Jacqueline Spafford and Mark Hinchman, SAHARA Co-Editors | Jul 20, 2022
Clubs are formed to provide a formalization of shared interests, goals or values. These can be inclusive or exclusive, or both—accommodating common allegiances and pursuits, while excluding based on race, gender, income, education, religion, political affiliation, and other factors. The SAHARA collection contains photographs of clubs of every type. There are sports and recreation clubs, such as the Ausable Club, and clubs whose members have a very specific common interest, such as the Black Eagles Motorcycle Club. There are clubs formed to serve as a welcoming space for a subset of a community, such as the Italian Club of Tampa or the Autocrat Social Club. There are fraternal orders with strict membership boundaries, such as the Masonic Lodge. Some clubs are gendered spaces, such as Boodle’s Club. Clubs are formed to offer a communal space for workers, members of the military, students, or travelers. Thank you, as always, to our contributors, who document such a wide variety of locations and subjects.
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B.C. Bonfoey and Leo Elliott, the Italian Club of Tampa (L'Unione Italiana), Tampa, FL, 1918. Incorporating Italian, Spanish and Greek architectural elements, the club was founded by and for the new community of Italian immigrants. It has been used for sports and recreation, meetings, social events, and served as a mutual aid society. Photograph by Peter Clericuzio, 2013.
Washington Lodge No. 3, F. & A.M., Bristol, RI, ca 1800. The second oldest continuously used Masonic Temple in North America, it was granted a charter in 1796. Photograph by Dell Upton, 1975.
Wiesław Lisowski, YMCA Łódź, Łódź, Poland, 1932–35; rebuilt 1949. Known in Poland as the Christian Young People Association, the American YMCA came to Poland during World War I. In 1923 the Polish YMCA was founded. Photograph by Zachary Violette, 2019.
John Crunden, Boodle’s Club, London, UK, 1776. The club was founded in 1762 as a social and non-political gentlemen’s club, and counted Adam Smith, Winston Churchill and Ian Fleming among its members. It is the second oldest club in the world. Photograph by George Bishop Tatum.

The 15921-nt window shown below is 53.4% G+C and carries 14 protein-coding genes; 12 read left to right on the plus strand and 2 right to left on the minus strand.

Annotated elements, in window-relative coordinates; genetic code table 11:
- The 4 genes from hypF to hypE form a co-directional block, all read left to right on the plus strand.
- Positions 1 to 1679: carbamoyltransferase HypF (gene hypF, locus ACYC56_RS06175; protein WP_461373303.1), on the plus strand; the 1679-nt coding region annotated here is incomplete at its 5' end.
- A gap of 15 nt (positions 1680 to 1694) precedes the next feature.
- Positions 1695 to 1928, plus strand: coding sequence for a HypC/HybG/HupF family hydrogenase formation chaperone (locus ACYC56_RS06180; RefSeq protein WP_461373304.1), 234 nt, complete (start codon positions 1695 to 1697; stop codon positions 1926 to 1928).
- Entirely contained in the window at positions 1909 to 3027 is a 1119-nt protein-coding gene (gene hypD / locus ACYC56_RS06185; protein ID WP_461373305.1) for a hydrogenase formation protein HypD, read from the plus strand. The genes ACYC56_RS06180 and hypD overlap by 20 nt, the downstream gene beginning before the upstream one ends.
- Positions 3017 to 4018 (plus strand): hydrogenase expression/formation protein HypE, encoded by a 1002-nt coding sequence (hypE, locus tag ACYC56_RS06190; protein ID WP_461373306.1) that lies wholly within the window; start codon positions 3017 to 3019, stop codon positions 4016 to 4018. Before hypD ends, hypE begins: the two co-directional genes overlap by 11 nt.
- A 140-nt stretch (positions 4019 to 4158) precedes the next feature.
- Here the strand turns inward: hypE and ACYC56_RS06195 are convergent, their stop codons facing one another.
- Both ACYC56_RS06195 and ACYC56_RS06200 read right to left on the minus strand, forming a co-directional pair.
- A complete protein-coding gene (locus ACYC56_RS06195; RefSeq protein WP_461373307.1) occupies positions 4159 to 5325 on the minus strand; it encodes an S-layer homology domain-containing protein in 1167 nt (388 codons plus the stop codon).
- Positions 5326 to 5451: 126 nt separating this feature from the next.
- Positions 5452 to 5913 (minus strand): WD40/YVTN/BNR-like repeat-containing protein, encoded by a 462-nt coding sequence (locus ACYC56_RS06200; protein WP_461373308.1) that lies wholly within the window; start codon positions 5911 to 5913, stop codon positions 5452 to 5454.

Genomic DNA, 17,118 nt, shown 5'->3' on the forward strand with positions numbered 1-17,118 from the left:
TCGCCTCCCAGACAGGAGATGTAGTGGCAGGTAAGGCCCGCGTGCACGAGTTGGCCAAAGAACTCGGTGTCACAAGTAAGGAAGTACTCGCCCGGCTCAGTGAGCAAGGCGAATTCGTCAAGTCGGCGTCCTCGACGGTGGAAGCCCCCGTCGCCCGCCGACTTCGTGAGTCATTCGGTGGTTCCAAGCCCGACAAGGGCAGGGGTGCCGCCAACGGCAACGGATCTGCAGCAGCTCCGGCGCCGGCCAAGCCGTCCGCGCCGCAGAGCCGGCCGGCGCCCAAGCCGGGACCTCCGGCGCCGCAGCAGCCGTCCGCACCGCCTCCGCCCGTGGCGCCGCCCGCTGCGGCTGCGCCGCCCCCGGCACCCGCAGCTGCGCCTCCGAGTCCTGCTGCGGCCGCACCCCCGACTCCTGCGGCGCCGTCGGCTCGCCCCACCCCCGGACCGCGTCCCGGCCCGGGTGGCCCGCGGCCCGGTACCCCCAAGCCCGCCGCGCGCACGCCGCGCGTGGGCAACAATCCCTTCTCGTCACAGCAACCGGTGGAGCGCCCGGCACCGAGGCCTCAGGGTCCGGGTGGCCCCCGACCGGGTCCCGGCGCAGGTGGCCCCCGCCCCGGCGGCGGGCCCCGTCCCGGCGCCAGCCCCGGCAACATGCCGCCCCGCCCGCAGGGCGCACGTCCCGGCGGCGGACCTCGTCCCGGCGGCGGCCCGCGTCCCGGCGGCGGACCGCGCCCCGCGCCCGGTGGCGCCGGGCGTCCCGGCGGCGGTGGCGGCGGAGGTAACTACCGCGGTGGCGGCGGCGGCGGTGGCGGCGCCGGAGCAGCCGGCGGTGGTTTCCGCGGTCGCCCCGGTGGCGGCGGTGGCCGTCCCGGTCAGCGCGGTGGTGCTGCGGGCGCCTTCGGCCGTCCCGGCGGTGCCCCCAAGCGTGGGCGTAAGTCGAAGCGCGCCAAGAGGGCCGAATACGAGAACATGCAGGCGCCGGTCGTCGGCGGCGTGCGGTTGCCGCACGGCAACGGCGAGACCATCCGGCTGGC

Il’ya Golosov, “Zuev” Workers Club/House of Culture, Moscow, Russia, 1927–1929. This example of Russian Constructivism incorporates a hinge-like glass cylinder at the corner. Photograph by Evangelos Kotsioris, 2013.
Wilson Brothers & Company, the Ausable Club, Essex, NY, 1890. This clubhouse for the Adirondack Mountain Reserve was built in four months to replace an earlier structure that was destroyed by fire, and features angled window bays to accommodate guests’ views. Photograph by Richard Longstreth.
H. Olivier, the Autocrat Social Club, New Orleans, LA, founded 1914; built 1924; expanded 1954. One of New Orleans’ elite black social clubs. Photograph by Dell Upton, 2012.
Josephine Wright Chapman, Tuckerman Hall, Worcester, MA, 1902 (renovated 1999). Built for the Worcester Women’s Club, now a performance space. Photograph by Dell Upton, 2016.
M.C. Vodhyakara Varavarn and Lert Urasyananda, Chulalongkorn University, the Student Union/Student Club, 1964. University student centers typically contain many separate clubs, defined by discipline, hobby, ethnic background, and other parameters. Photograph by Mark Hinchman, 2016.
The East 6th Street USO Club, Hattiesburgh, MS, 1942. Built as a segregated USO club for black soldiers at nearby Camp Shelby; now the African American Military History Museum. Photograph by Dell Upton, 2012.
Black Eagles Motorcycle Club, Amman, Jordan, ca. 1990–2000. The BEMC was officially formed in Dubai in 2004 as the center to international chapters. Photograph by Dell Upton, 2016.